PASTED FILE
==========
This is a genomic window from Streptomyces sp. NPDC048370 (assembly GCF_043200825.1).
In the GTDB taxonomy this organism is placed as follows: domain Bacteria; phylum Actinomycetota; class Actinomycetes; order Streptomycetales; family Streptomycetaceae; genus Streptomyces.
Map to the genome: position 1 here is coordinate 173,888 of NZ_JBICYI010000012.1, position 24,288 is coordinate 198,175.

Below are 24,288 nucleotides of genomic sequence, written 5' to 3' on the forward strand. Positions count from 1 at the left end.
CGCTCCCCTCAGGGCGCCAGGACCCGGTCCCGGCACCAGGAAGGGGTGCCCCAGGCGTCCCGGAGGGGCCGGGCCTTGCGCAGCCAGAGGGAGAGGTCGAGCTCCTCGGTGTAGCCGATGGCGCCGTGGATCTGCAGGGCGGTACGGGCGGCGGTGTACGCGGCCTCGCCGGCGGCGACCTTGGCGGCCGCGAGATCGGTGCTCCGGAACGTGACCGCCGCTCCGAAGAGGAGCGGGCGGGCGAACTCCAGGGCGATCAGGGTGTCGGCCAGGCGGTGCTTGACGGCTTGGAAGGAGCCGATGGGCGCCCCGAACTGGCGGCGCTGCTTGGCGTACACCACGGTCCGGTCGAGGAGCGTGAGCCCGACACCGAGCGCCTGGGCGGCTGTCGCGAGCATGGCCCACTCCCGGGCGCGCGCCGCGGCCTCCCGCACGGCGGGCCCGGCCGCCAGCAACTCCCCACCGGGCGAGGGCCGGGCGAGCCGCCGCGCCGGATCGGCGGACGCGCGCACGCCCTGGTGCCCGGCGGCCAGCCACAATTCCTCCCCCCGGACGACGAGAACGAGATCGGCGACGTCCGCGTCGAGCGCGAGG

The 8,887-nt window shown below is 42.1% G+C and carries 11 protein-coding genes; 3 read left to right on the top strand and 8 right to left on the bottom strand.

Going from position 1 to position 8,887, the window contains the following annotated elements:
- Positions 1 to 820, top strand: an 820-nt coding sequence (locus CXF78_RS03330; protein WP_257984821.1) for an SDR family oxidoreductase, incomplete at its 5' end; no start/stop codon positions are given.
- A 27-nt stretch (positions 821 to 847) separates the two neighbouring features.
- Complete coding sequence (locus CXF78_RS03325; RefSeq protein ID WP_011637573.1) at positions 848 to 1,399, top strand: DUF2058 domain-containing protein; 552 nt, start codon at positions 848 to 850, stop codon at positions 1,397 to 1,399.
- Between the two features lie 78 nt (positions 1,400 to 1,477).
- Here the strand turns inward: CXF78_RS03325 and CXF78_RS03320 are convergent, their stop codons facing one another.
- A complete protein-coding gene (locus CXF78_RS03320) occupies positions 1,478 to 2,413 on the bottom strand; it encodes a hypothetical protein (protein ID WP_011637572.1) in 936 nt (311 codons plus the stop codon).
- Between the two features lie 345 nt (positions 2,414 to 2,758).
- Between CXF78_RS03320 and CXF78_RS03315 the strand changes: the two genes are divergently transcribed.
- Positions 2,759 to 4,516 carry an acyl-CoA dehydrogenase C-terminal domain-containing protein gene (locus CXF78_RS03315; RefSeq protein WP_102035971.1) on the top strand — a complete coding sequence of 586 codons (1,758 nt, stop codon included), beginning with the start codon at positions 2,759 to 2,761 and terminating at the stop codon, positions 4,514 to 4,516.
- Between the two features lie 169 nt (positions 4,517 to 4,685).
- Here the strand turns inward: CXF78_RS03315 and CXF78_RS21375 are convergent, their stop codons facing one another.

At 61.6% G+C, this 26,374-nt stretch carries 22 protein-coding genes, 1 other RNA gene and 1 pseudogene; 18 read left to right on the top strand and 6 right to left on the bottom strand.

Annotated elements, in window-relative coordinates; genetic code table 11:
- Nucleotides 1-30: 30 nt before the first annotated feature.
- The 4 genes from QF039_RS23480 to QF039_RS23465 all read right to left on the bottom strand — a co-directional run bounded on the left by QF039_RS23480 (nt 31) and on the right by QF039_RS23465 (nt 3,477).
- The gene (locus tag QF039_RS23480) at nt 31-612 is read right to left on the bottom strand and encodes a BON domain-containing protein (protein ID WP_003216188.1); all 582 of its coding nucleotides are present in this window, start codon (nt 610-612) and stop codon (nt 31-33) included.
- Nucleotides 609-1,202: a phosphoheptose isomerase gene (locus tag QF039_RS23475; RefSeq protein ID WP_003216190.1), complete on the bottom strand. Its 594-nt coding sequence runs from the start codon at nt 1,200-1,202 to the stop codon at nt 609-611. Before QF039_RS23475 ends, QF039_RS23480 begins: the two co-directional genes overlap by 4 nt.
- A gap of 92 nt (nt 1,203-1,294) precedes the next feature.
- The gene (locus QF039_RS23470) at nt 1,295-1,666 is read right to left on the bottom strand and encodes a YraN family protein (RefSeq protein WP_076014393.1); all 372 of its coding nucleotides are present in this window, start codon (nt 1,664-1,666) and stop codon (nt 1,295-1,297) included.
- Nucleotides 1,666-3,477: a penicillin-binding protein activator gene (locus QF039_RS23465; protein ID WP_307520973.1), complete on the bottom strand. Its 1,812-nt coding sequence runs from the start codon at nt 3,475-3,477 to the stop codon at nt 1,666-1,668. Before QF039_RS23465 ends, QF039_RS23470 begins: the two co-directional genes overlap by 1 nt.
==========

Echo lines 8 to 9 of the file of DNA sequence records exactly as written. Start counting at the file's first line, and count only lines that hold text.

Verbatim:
- Positions 1 to 820, top strand: an 820-nt coding sequence (locus CXF78_RS03330; protein WP_257984821.1) for an SDR family oxidoreductase, incomplete at its 5' end; no start/stop codon positions are given.
- A 27-nt stretch (positions 821 to 847) separates the two neighbouring features.